Structures of the Nonmetals
The structures of the nonmetals differ dramatically from those of metals. Metals crystallize in closely packed arrays that do not contain molecules or covalent bonds. Nonmetal structures contain covalent bonds, and many nonmetals consist of individual molecules. The electrons in nonmetals are localized in covalent bonds, whereas in a metal, there is delocalization of the electrons throughout the solid.
The noble gases are all monatomic, whereas the other nonmetal gases—hydrogen, nitrogen, oxygen, fluorine, and chlorine—normally exist as the diatomic molecules H2, N2, O2, F2, and Cl2. The other halogens are also diatomic; Br2 is a liquid and I2 exists as a solid under normal conditions. The changes in state as one moves down the halogen family offer excellent examples of the increasing strength of intermolecular London forces with increasing molecular mass and increasing polarizability.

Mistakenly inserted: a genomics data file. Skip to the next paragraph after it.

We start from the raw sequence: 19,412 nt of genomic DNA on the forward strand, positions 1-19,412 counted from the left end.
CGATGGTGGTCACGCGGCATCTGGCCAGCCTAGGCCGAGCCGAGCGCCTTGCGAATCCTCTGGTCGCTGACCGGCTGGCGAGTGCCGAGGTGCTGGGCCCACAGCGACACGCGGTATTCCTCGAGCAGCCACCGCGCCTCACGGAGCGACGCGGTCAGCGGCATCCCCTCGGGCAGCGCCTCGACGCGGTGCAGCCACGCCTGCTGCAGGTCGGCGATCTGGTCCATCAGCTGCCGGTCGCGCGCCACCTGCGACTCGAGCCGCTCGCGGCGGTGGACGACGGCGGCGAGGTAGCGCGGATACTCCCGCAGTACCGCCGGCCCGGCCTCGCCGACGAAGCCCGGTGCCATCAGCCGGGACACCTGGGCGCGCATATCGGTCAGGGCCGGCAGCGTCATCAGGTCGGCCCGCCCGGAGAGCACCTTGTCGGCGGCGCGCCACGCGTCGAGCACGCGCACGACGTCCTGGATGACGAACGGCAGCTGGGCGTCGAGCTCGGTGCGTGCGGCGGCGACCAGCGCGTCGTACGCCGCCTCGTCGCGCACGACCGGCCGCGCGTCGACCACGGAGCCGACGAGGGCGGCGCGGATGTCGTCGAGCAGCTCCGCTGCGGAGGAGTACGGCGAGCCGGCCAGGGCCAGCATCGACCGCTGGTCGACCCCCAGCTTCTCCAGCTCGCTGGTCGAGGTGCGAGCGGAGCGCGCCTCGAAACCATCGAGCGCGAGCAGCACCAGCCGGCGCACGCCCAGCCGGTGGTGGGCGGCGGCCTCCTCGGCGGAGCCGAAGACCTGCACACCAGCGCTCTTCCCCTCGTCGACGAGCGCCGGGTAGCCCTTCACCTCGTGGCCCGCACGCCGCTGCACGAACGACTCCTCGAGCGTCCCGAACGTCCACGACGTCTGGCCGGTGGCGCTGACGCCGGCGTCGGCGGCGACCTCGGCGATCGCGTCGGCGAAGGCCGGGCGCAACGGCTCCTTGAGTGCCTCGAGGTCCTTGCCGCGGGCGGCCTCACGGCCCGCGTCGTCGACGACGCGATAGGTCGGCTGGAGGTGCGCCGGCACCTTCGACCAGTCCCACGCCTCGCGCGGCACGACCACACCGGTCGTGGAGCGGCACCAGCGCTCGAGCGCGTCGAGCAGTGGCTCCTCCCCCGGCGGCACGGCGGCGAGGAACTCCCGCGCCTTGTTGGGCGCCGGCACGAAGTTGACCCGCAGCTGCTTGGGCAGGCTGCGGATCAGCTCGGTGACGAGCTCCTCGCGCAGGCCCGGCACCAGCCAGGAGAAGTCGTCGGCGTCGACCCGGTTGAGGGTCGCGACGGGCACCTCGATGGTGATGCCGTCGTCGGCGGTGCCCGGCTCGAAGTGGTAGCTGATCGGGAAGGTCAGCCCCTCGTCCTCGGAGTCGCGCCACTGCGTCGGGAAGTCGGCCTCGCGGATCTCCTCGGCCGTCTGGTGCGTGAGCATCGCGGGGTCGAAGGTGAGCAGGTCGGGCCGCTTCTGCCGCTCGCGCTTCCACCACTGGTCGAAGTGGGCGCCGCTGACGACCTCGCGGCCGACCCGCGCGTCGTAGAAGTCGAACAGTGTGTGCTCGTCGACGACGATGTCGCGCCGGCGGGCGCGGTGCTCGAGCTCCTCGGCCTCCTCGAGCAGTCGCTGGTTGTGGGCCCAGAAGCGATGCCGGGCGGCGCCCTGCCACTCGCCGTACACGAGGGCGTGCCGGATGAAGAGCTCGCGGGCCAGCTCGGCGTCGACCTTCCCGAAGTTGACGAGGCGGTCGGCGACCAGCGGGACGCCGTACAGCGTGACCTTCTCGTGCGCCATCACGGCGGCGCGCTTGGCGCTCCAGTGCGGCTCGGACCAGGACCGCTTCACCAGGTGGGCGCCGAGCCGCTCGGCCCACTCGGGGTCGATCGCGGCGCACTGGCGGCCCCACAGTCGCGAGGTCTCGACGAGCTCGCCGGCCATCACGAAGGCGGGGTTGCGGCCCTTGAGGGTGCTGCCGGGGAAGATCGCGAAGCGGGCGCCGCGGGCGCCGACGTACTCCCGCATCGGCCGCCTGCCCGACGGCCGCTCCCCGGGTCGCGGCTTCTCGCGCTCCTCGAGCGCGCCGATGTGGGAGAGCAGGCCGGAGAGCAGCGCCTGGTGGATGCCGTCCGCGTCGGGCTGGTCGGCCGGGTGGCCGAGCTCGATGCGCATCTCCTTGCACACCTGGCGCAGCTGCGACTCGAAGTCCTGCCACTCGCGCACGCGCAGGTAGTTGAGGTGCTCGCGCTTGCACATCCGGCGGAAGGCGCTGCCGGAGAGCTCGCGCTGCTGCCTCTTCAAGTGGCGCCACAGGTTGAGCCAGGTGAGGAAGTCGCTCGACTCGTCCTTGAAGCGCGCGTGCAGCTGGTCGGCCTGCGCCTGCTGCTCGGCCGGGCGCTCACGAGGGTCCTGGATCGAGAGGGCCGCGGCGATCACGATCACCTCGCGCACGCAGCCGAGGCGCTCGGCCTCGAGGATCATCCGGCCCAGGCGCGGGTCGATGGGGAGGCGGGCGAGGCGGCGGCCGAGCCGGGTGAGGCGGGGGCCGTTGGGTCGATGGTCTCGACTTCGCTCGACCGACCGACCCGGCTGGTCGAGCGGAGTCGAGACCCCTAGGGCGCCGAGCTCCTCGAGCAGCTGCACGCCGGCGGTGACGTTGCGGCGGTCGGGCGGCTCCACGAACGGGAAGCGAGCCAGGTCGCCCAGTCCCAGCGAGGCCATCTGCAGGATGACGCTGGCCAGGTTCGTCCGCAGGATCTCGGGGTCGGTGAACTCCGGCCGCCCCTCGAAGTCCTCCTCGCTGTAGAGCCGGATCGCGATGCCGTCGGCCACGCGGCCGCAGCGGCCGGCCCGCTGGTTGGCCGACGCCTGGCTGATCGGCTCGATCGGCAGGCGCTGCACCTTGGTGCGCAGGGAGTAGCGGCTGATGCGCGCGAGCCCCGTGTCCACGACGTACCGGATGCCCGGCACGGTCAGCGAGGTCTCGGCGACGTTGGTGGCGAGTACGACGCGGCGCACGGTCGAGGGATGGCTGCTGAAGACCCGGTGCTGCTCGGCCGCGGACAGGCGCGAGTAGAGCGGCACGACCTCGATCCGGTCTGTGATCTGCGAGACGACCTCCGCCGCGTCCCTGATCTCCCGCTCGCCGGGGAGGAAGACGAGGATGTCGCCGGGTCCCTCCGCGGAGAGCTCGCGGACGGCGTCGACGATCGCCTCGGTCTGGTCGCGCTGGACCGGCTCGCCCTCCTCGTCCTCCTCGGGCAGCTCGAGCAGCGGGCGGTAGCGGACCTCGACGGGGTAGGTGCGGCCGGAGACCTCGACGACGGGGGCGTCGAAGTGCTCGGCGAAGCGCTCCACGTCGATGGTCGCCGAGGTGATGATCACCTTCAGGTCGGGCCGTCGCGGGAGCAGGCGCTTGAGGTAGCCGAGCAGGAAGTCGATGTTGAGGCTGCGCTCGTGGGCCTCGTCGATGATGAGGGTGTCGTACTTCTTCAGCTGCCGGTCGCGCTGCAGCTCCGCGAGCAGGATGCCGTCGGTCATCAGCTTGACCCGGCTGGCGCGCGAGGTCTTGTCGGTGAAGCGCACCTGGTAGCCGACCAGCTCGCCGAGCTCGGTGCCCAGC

Oxygen has two allotropes: O2, dioxygen, and O3, ozone. Phosphorus has three common allotropes, commonly referred to by their colors: white, red, and black. Sulfur has several allotropes. There are also many carbon allotropes. Most people know of diamond, graphite, and charcoal, but fewer people know of the recent discovery of fullerenes, carbon nanotubes, and graphene.